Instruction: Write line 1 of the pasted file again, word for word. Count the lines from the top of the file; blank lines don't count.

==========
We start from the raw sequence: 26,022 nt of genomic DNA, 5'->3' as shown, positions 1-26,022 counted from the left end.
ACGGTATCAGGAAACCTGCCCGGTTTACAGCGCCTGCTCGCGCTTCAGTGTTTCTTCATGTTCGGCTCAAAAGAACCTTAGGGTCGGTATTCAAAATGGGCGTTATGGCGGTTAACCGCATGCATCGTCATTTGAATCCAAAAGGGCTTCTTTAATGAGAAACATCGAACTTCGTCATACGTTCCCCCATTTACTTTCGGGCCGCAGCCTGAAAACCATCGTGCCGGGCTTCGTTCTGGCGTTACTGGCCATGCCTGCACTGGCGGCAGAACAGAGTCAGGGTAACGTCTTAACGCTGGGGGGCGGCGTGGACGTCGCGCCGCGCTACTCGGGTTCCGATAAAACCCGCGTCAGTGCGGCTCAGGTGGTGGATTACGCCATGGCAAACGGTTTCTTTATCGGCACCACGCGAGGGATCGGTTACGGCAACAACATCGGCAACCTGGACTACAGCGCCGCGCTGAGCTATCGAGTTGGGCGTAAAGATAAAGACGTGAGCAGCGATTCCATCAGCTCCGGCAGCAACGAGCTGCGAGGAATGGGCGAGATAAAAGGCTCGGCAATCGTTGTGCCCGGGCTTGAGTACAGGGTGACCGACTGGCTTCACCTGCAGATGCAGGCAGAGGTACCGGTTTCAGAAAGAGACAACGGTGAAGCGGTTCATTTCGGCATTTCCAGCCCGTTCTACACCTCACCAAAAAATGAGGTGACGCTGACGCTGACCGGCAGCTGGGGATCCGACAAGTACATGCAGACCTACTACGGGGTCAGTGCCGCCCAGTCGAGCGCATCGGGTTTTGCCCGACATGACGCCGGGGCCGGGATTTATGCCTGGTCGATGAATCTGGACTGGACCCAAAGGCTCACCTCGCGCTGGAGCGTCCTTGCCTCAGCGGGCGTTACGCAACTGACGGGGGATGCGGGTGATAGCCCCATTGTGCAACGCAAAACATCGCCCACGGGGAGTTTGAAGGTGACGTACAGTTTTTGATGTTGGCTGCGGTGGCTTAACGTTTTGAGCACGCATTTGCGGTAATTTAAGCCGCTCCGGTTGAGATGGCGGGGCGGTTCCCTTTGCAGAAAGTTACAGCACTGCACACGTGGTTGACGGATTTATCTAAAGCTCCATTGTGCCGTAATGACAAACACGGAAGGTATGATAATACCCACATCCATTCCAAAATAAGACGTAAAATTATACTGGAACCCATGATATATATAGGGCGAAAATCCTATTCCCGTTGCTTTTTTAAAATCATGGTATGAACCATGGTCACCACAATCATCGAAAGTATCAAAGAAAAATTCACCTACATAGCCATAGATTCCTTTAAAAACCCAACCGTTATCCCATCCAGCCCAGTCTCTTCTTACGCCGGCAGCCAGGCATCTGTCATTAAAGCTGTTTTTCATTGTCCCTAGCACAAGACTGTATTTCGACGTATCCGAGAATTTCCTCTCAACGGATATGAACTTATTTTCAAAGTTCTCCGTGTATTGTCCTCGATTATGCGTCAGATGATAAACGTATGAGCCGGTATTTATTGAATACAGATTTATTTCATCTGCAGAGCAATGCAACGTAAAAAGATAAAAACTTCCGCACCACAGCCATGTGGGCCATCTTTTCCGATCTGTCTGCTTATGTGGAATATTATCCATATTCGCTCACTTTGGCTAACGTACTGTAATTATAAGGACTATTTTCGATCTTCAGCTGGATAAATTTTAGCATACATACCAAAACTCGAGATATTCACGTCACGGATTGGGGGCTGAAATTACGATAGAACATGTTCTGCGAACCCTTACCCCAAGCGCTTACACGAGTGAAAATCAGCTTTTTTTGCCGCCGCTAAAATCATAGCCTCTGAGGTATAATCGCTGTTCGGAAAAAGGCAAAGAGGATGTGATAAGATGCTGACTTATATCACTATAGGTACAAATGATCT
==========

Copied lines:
We start from the raw sequence: 26,022 nt of genomic DNA, 5'->3' as shown, positions 1-26,022 counted from the left end.